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appeal
used in A Tale of Two Cities

13 uses
  • Not one of the whole number appeals by look or gesture, to the pity of the people.
    3.15 — The Footsteps Die Out For Ever (24% in)
  • Without directly answering to this appeal, she sat so still when he had very gently raised her, and the hands that had not ceased to clasp his wrists were so much more steady than they had been, that she communicated some reassurance to Mr. Jarvis Lorry.
    1.4 — The Preparation (75% in)
  • Hailing his softened tone and manner, his daughter fell upon her knees before him, with her appealing hands upon his breast.
    1.6 — The Shoemaker (58% in)
  • "And as such," quoth Mr. Lorry, whom the counsel learned in the law had now shouldered back into the group, just as he had previously shouldered him out of it—"as such I will appeal to Doctor Manette, to break up this conference and order us all to our homes.
    2.4 — Congratulatory (25% in)
  • Her manner was one of passionate grief; by turns she clasped her veinous and knotted hands together with wild energy, and laid one of them on the carriage-door —tenderly, caressingly, as if it had been a human breast, and could be expected to feel the appealing touch.
    2.8 — Monseigneur in the Country (83% in)
  • He motioned with the hand he had extended, and it seemed to be an appeal to Darnay to pause.
    2.10 — Two Promises (39% in)
  • Upon those, had followed Gabelle's letter: the appeal of an innocent prisoner, in danger of death, to his justice, honour, and good name.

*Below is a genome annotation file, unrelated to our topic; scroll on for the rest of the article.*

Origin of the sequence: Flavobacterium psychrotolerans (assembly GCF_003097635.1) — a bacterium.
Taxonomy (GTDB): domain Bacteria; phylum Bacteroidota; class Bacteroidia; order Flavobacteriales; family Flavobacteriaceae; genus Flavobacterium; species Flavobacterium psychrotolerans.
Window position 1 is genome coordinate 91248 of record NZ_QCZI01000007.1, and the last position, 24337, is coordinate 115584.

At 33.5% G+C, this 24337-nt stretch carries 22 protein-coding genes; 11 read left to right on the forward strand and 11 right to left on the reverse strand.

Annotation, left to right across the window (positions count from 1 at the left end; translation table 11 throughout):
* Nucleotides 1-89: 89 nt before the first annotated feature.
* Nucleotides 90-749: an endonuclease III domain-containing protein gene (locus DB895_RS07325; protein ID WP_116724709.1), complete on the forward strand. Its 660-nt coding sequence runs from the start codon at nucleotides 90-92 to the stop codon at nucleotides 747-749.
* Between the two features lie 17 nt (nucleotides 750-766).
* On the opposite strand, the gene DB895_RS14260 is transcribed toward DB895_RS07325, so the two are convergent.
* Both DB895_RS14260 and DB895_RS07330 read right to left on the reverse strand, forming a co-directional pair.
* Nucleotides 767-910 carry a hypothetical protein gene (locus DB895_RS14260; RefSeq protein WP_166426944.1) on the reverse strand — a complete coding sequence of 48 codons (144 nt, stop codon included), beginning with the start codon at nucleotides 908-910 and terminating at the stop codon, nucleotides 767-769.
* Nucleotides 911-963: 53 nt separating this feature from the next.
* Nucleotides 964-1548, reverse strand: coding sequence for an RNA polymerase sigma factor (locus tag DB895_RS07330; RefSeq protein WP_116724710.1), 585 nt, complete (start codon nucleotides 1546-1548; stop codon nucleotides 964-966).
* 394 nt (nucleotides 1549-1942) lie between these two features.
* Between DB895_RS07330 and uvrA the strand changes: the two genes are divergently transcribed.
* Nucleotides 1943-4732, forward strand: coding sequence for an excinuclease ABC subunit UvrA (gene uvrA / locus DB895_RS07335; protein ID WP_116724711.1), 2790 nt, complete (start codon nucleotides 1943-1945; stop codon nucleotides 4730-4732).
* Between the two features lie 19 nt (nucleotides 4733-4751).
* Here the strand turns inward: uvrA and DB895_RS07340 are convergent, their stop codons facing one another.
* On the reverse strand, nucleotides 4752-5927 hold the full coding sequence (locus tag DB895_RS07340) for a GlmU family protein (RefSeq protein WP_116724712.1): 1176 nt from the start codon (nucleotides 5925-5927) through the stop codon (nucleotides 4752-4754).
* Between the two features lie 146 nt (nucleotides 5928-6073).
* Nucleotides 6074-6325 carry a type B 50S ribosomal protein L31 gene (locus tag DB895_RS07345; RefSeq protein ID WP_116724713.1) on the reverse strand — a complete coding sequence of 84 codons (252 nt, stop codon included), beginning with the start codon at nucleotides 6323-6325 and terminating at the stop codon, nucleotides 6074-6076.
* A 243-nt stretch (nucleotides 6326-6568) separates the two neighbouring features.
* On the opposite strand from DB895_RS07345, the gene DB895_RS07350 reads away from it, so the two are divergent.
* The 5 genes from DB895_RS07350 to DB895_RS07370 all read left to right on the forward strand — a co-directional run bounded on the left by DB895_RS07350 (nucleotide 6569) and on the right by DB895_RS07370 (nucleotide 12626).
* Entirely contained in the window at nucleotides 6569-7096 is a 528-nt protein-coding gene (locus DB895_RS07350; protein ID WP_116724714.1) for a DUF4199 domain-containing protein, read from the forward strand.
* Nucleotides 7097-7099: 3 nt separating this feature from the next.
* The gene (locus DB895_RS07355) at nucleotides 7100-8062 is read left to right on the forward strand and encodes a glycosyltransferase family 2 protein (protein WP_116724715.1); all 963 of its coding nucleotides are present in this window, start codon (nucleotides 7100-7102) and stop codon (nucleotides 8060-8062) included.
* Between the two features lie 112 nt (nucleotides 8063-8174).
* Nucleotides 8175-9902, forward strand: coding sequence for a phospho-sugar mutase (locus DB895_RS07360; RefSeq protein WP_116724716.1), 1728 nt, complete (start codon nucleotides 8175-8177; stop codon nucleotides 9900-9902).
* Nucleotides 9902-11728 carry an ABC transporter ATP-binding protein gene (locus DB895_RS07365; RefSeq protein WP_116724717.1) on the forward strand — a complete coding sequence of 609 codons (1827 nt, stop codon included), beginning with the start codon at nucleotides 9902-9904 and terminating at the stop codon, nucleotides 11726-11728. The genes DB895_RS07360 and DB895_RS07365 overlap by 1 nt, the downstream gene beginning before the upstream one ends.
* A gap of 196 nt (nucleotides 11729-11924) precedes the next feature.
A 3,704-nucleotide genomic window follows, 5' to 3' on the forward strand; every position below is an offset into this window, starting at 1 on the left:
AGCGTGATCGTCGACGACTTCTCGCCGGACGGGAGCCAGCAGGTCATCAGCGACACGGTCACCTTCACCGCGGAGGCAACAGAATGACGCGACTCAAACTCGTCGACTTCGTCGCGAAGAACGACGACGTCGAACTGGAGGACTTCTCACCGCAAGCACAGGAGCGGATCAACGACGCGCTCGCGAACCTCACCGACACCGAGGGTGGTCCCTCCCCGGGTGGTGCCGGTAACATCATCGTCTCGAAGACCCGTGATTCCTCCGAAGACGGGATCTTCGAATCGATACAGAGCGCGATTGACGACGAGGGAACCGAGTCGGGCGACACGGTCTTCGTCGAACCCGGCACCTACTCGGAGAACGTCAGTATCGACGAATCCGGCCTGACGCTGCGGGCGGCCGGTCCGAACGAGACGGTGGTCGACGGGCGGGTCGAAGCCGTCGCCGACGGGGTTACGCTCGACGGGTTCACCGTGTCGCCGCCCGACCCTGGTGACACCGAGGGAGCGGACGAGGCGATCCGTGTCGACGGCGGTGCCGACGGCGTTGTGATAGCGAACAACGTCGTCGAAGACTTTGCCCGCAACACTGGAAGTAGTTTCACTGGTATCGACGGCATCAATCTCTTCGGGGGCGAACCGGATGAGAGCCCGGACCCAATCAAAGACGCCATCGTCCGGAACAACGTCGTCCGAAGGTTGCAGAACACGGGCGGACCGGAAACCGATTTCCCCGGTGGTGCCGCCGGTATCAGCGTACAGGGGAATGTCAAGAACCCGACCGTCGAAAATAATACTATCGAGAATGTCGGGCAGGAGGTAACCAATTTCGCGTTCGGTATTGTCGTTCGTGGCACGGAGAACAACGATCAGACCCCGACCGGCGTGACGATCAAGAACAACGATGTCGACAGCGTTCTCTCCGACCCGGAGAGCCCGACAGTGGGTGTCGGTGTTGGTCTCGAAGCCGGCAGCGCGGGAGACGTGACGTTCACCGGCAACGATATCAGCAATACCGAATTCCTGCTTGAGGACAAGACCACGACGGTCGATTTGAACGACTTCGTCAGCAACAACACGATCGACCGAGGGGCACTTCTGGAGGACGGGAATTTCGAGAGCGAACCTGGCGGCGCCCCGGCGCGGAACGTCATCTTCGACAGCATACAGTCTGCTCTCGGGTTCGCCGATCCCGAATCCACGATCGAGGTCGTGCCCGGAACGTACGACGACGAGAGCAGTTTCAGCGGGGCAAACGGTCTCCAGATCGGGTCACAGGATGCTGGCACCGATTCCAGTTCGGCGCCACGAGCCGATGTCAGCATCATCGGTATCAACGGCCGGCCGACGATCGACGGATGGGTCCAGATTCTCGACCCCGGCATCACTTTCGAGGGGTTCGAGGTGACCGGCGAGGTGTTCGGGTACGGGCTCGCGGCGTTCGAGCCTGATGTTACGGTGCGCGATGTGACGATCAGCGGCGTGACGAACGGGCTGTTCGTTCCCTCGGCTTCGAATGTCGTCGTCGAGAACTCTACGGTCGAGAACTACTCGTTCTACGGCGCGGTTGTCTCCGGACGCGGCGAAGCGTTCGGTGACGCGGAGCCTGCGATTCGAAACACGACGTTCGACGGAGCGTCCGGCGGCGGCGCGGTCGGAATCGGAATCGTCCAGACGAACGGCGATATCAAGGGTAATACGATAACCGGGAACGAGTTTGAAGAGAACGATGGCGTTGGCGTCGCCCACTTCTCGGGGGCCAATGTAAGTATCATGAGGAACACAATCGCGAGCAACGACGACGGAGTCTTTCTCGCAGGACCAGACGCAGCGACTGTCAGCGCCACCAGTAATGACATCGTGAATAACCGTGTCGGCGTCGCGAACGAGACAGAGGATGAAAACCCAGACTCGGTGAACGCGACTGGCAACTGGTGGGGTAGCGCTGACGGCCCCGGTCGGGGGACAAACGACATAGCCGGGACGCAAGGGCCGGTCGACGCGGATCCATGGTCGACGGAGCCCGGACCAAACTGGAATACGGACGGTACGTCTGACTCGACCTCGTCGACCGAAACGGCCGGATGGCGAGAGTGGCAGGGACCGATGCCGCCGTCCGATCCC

2.24 — Drawn to the Loadstone Rock (81% in)
  • I entreat you to observe that I have come here voluntarily, in response to that written appeal of a fellow-countryman which lies before you.
    3.1 — In Secret (49% in)
  • But, the suppressed manner had enough of menace in it—not visible and presented, but indistinct and withheld—to alarm Lucie into saying, as she laid her appealing hand on Madame Defarge's dress: "You will be good to my poor husband.
    3.3 — The Shadow (71% in)
  • At last, when he appealed by name to Monsieur Lorry, an English gentleman then and there present, who, like himself, had been a witness on that English trial and could corroborate his account of it, the Jury declared that they had heard enough, and that they were ready with their votes if the President were content to receive them.
    3.6 — Triumph (63% in)
  • "I think, sir," said the spy, in the meanest manner, as he turned to Mr. Lorry, "I may appeal to a gentleman of your years and benevolence, to put it to this other gentleman, so much your junior, whether he can under any circumstances reconcile it to his station to play that Ace of which he has spoken.
    3.8 — A Hand at Cards (70% in)
  • His lonely daughter, bereft of her final hope and reliance, appealed to them both too strongly.
    3.12 — Darkness (62% in)
  • To appeal to her, was made hopeless by her having no sense of pity, even for herself.
    3.14 — The Knitting Done (31% in)

There are no more uses of "appeal" in A Tale of Two Cities.

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